For all the assurance which Pakistan’s prime minister Shahid Khaqan Abbasi gave to the US secretary of state, Rex Tillerson, about fighting terrorism, it is unlikely that the Americans will be convinced.

The reason is that they are facing the heat of the Taliban and the Haqqani terror networks in Afghanistan almost on a daily basis and unless they see clear signs of Pakistan cracking down on the snakes it harbours in its backyard, as a former secretary of state, Hillary Clinton once said, the US will remain sceptical.

A one-time intervention by the Pakistan army to release an American-Canadian family held hostage by the jehadis will not be of much use. Commenting sarcastically about the episode, Amrullah Saleh, a former national security adviser in Afghanistan, said that “it seems the Western hostages were in the hands of good terrorists, the ones that listen to GHQ Rawalpindi, don’t hurt Pakistan, and in times of need dance like circus monkeys for visiting spectators, according to the diktat of an ISI colonel”.

What the cutting jibe shows is that, first, the relations between Pakistan and Afghanistan have become even worse and, secondly, that Islamabad is simply not trusted either in the neighbourhood or by others at a distance.

The misgivings have deepened because even the horrific attack on a school for the children of army personnel in Peshawar in 2014 by the “bad” terrorists, viz. the Tehreek-e-Taliban, hasn’t made Pakistan realize that no real distinction can be made between vipers because they are all poisonous.

Considering that there are an estimated 20 terror outfits active in Pakistan and Afghanistan, it is hardly surprising that Tillerson has expressed the fear about Pakistan’s stability.

It has been America’s, and India’s, longstanding apprehension about jehadi access to Pakistan’s nuclear arsenal. The boastful acquisition of battlefield tactical nuclear weapons by Pakistan for use against India has deepened the fears because, as former US senator Larry Pressler has said, these weapons can be easily stolen and transported.

Although his concerns were centred on America lest a group of psychos surreptitiously bring them to the US, India also has every reason to be wary. As Pressler said, it doesn’t take too many people to undertake such an operation since the 9/11 attacks were the handiwork of 20/30 people.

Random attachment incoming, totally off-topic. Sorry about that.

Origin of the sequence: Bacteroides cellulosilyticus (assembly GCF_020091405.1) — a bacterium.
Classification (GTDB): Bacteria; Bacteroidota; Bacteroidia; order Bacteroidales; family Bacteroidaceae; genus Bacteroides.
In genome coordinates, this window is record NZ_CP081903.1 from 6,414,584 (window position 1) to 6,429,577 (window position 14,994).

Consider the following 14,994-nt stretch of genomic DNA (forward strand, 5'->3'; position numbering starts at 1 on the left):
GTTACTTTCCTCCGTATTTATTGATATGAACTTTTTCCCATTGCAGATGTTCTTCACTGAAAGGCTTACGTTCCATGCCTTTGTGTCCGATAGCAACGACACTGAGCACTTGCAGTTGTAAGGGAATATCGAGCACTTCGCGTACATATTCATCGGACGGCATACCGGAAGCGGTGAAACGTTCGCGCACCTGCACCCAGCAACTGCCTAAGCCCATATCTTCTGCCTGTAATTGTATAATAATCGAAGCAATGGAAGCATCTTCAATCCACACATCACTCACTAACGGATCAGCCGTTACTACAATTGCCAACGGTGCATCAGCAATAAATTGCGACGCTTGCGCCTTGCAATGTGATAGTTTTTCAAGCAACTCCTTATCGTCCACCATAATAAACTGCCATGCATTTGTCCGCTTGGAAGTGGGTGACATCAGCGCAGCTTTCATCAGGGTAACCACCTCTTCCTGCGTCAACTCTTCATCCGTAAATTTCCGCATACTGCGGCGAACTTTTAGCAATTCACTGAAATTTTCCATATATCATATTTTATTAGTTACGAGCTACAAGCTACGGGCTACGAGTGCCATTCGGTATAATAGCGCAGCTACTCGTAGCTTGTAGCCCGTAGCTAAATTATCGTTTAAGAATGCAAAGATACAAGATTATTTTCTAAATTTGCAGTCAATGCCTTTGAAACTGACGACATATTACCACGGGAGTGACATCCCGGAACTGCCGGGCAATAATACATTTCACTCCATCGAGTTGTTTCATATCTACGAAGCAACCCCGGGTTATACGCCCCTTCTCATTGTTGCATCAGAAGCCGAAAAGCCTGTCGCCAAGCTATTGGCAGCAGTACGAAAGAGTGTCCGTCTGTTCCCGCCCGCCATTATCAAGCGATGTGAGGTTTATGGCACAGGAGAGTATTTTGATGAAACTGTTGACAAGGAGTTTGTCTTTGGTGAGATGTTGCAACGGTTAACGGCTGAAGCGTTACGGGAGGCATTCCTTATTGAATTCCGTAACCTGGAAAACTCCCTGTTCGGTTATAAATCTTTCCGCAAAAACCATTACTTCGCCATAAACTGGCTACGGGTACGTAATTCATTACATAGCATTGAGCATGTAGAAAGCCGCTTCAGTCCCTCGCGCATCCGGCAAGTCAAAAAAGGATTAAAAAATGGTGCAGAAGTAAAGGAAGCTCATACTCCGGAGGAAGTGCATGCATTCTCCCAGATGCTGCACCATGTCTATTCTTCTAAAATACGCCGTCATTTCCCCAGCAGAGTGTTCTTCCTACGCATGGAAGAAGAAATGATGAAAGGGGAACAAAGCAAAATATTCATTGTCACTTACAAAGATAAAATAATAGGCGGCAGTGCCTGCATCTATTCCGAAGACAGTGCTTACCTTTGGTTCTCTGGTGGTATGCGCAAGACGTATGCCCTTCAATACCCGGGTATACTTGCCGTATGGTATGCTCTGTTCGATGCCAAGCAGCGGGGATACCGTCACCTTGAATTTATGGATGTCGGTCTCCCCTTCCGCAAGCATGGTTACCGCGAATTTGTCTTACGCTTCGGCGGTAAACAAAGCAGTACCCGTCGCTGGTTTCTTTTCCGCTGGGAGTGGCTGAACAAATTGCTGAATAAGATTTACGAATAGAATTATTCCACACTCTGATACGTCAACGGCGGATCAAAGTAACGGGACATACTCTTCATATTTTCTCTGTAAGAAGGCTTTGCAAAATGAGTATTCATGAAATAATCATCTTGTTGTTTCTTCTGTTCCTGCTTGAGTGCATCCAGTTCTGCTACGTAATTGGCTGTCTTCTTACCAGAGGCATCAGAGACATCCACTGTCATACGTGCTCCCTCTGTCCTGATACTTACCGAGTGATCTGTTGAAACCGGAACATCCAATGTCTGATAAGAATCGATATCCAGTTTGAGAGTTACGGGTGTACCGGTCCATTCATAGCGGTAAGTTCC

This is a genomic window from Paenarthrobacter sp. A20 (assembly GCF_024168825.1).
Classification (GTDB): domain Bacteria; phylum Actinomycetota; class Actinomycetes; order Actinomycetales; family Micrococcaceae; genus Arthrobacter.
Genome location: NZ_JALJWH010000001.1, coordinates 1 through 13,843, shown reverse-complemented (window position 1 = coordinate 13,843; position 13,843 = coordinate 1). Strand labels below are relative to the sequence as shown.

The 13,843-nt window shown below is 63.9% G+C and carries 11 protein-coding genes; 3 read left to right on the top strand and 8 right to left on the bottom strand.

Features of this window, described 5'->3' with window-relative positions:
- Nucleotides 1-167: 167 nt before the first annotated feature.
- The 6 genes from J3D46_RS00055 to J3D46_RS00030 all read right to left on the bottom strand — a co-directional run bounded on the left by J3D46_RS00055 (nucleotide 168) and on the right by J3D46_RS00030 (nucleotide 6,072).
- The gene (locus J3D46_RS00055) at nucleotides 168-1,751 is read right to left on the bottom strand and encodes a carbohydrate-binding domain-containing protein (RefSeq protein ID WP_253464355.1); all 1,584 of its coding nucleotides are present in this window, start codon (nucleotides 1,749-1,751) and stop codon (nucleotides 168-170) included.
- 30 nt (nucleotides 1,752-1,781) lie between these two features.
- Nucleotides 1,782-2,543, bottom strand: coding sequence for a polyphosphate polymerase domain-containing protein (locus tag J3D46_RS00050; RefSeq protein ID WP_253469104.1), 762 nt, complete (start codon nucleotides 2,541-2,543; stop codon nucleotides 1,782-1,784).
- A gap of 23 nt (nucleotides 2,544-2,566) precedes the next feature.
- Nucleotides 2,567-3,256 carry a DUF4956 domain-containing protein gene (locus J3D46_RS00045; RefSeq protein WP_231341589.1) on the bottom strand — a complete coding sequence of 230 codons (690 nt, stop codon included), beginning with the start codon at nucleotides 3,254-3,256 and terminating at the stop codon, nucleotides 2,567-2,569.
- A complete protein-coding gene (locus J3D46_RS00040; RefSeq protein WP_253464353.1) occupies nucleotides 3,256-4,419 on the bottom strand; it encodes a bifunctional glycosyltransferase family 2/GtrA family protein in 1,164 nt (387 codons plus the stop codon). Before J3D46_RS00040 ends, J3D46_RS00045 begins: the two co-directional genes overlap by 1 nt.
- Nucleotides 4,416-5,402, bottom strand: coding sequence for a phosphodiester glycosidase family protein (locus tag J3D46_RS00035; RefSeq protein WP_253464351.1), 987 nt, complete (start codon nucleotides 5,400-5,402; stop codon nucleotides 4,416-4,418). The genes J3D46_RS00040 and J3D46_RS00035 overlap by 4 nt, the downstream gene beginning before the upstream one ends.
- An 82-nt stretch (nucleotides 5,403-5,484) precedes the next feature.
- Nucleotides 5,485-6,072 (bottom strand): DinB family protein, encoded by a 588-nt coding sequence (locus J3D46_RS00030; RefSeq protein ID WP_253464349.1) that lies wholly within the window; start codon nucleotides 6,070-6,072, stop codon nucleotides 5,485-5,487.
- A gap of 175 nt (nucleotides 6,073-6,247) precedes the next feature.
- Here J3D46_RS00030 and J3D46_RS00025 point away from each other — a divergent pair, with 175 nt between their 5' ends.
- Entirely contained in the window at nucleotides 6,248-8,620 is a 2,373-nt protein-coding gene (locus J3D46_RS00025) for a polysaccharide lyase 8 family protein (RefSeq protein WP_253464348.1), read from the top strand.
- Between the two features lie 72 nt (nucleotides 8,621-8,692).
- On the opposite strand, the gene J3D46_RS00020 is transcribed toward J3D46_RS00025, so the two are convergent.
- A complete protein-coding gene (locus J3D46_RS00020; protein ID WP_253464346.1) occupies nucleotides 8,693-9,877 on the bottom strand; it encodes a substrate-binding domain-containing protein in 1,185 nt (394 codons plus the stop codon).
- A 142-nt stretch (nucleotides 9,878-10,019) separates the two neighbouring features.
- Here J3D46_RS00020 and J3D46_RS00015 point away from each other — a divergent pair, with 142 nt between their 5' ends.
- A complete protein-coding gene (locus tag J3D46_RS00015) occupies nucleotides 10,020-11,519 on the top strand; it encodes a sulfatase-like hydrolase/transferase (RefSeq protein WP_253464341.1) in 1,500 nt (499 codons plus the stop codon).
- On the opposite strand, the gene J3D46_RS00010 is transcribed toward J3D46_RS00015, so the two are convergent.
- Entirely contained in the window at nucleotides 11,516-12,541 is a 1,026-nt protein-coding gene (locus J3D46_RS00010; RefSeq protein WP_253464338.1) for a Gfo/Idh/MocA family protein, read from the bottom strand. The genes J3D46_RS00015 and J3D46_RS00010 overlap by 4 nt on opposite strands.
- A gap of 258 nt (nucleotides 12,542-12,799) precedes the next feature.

The cause for worry for both India and America is all the greater because of, first, the nihilistic mindset of the Islamic extremists who would not mind dying if they can kill as many kafirs or infidels as they can.

And, secondly, because elements in the Pakistan army and the ISI may not be averse to helping the jehadis carry out their horrendous plans because even the uniformed personnel may share the murderous worldview of the terrorists.

Pressler’s opinion that Pakistan is more dangerous than North Korea and Tillerson’s doubts about its stability are, therefore, well-founded. Even China may gradually come around to their views as the concern it has expressed about the safety of its ambassador in Islamabad has shown.

As the recent attack on a labourers’ hostel in the Pakistani port of Gwadar demonstrated, China will be anxious about the progress of its favourite Belt and Road Initiative (BRI) projects in Baloochistan. Little wonder that it allowed a reference to the terrorism of Lashkar-e-Taiba and Jaish-e-Mohammed – Pakistan’s “good” terrorists – in the statement issued by the BRICS summit held in China.

China is also uneasy about the strengthening of the India-US strategic ties since it is patently directed against Beijing. The latter knows that India’s main interest in the close Indo-American ties is to ensure that Washington cracks down all the harder on Pakistan’s safe havens for terrorists – and neutralizes as far as possible Pakistan’s nuclear arsenal – while America’s primary interest lies in constituting an alliance of democracies – the US, India, Japan, Australia – against an ever assertive China, now even more threatening than in the past because of Xi Jinping’s emergence as the most powerful man on earth, as The Economist has called him.

America’s interest in forming a parallel BRI with India, Japan and others as a counter to China’s modern-day Silk Route is another example of how the alliance is taking shape.

For Pakistan, on the other hand, its worst fears are coming true. As Tillerson’s visits to India and Afghanistan showed, the US is keen on further cementing the already strong New Delhi-Kabul relations although India is shying away from making a military commitment to Afghanistan.

The loss, therefore, of what Pakistan used to regard as an area of strategic depth in the event of a war with India will entail a reworking of its earlier plans. Apart from facing its adversaries in both the south and the north, Pakistan may wonder how far China will go to bolster it up at a time when America’s relentless focus on the safe havens is besmirching Pakistan’s standing as a responsible power.

Pakistan’s mistake has been to put all its eggs in one basket – as during the Cold War when it wholly trusted the US – and now as it has done with China because of its paranoia about India’s dominance.

The scene would have been different if it had given up its grandiose dream of wresting Kashmir from India and learnt to live with peace by accepting that it cannot compete with a larger and stronger neighbour.